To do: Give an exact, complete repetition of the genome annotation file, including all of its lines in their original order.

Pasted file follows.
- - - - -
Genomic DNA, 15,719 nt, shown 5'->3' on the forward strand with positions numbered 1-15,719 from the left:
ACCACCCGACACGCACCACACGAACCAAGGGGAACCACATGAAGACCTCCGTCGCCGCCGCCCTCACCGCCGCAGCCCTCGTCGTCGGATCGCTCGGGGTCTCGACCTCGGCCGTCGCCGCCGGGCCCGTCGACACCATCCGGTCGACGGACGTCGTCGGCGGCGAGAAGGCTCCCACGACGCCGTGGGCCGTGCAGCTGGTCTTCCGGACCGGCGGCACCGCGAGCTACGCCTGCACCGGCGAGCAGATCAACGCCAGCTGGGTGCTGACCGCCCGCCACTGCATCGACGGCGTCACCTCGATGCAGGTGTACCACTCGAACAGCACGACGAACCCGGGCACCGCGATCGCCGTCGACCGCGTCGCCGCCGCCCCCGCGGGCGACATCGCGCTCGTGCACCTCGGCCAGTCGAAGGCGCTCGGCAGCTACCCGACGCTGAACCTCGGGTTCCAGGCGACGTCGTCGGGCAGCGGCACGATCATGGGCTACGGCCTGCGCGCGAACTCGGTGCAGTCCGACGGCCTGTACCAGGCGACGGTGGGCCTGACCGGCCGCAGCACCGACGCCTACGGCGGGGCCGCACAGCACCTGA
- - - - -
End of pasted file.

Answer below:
Genomic DNA, 15,719 nt, shown 5'->3' on the forward strand with positions numbered 1-15,719 from the left:
ACCACCCGACACGCACCACACGAACCAAGGGGAACCACATGAAGACCTCCGTCGCCGCCGCCCTCACCGCCGCAGCCCTCGTCGTCGGATCGCTCGGGGTCTCGACCTCGGCCGTCGCCGCCGGGCCCGTCGACACCATCCGGTCGACGGACGTCGTCGGCGGCGAGAAGGCTCCCACGACGCCGTGGGCCGTGCAGCTGGTCTTCCGGACCGGCGGCACCGCGAGCTACGCCTGCACCGGCGAGCAGATCAACGCCAGCTGGGTGCTGACCGCCCGCCACTGCATCGACGGCGTCACCTCGATGCAGGTGTACCACTCGAACAGCACGACGAACCCGGGCACCGCGATCGCCGTCGACCGCGTCGCCGCCGCCCCCGCGGGCGACATCGCGCTCGTGCACCTCGGCCAGTCGAAGGCGCTCGGCAGCTACCCGACGCTGAACCTCGGGTTCCAGGCGACGTCGTCGGGCAGCGGCACGATCATGGGCTACGGCCTGCGCGCGAACTCGGTGCAGTCCGACGGCCTGTACCAGGCGACGGTGGGCCTGACCGGCCGCAGCACCGACGCCTACGGCGGGGCCGCACAGCACCTGA